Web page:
Writers Talk About Writing
The Verbifying of America
Sparrow, a pundit poet from Phoenicia, New York, graciously contributed the following column.
Nouns are becoming verbs faster than ever before. I've been "journaling" on this phenomenon, and here's my report:
In the Old Days, every new invention did not immediately become a verb. No one said: "I must electric canopener this tuna," or "Well, it's time to dishwasher." But ever since the Fall of Communism, new consumer items have been verbified. We do say: "I'll fax you that receipt," "Can you e-mail me the final figures?" "Let's microwave the taco," and "Shh! I'm text-messaging!" (In fact, "text-messaging" is giving way to the more direct "texting.")
The computer, in particular, generates verbs galore. "Downloading" has its opposite, "uploading" ("the transmission of a file from one computer system to another, usually larger computer system," according to whatis.com). I predict the new term "sidewaysloading" will eventually catch on. Googling it, I found 6 citations for it, as opposed to "about" 43,800,000 for "uploading."*
(*Believe it or not, I wrote this sentence without realizing "Googling" is one of these very verbs!)
"Keyboarding" sounds like a sport, the next variant of skateboarding, snowboarding and windboarding. Which brings us to "Websurfing" and "channel-surfing." Surfers, an obscure California subcult when the Beach Boys lauded them in their first major hit, "Surfin' U.S.A.," in 1963, have become a prominent metaphor in modern life. In fact, that song was prophetic:
If everybody had an ocean
Across the U.S.A.
Then everybody'd be surfin'
Now everybody does have an ocean -- an Ocean of Information -- on which to position their keyboards and "remotes" (both conveniently shaped like surfboards) to ride!
Some of these verbs aren't even words. Whereas a secretary in 1958 would say to her boss, "I sent a carbon copy to Mr. Hathaway," her modern equivalent chirps: "I CC'ed Mr. H."
Now when the secretary returns home, he asks his wife: "Where's Cindy?" "She's upstairs IMing" is the reply. (In other words, she is sending and receiving "instant messages.")
Who would ever have guessed that grown women and men would someday announce: "I just began blogging!"?
CEO-talk is big on verbifying: "I'm almost ready to greenlight the Douglas project"; "The Board will be conferencing Tuesday"; "We may have to outsource some of the tech work." One feels that the immense power of the CEO can bend nouns into verbs, the way Superman bends iron bars.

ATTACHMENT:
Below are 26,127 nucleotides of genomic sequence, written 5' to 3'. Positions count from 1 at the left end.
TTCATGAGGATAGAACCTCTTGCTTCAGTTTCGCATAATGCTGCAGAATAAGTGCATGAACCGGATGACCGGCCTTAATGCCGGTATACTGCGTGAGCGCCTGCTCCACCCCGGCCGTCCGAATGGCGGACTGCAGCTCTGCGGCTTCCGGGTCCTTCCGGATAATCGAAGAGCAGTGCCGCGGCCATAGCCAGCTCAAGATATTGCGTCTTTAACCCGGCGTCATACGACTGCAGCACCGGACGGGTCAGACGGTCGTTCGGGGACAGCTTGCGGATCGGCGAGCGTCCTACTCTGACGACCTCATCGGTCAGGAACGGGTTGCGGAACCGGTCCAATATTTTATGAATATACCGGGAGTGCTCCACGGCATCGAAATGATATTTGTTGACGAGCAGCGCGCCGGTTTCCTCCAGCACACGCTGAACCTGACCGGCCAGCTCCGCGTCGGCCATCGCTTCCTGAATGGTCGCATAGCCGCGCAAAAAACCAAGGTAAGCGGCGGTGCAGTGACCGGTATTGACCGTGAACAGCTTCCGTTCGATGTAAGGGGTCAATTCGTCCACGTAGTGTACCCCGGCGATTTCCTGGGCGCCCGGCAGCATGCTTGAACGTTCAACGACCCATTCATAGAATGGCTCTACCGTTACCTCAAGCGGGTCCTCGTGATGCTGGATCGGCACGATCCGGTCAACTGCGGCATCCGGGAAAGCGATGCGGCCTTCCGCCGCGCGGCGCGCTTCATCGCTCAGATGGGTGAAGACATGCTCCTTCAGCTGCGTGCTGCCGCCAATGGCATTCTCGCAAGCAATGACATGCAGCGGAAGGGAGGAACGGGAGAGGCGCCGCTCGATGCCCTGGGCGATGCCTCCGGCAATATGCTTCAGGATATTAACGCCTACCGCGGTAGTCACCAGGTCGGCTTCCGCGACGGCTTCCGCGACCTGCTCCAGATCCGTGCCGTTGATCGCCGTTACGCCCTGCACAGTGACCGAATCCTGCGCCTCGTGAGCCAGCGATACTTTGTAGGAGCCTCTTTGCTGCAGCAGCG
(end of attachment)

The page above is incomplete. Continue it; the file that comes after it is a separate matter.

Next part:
The New Age -- which has its own delusions of grandeur -- gave us "dialoguing," "parenting" and "enabling." (Also see "journaling," above.) The verb-forms are more active and participational. They "empower" us -- while we are "multitasking."
In this climate, it's no wonder people with verb-names become celebrated: Donald Trump, Britney Spears, Al Gore, Tom Cruise, Sting.
Apparently, "sudokuing" is becoming a word. Where will it all end? Will our language become entirely verbified?
When the gas stove was invented, it was intended to mimic furniture. Each stove had a solidity and bulk. You didn't look at one and think: "I'm going to stove my food." The microwave oven is different. It's almost invisible in its sleek anonymity. It looks like a verb. So does a fax machine, or a scanner. They are virtual objects -- processes in the shape of plastic lozenges.
There's also a philosophical level to this phenomenon. Max Planck laid the basis for Quantum Physics with his investigations into subatomic particles in 1900. Further elaborations by Louis de Broglie in 1923 declared that electrons can be seen as either particles and waves. In other words, electrons are both nouns and verbs.
As the speed of daily life increases, we suddenly enter a Quantum realm. The physical objects around us become activities as well. A message is a thing and an act of "messaging." We live now in a Quantum World.
So "log on" to the Verbifying Revolution, and start "fast-forwarding" into the future!
Pundit, humorist and poet Sparrow has contributed to The New Yorker, The Quarterly, The New York Times, and was featured in the PBS series The United States of Poetry. His most recent book is America: A Prophecy: The Sparrow Reader.
(photo credit: Jennifer May)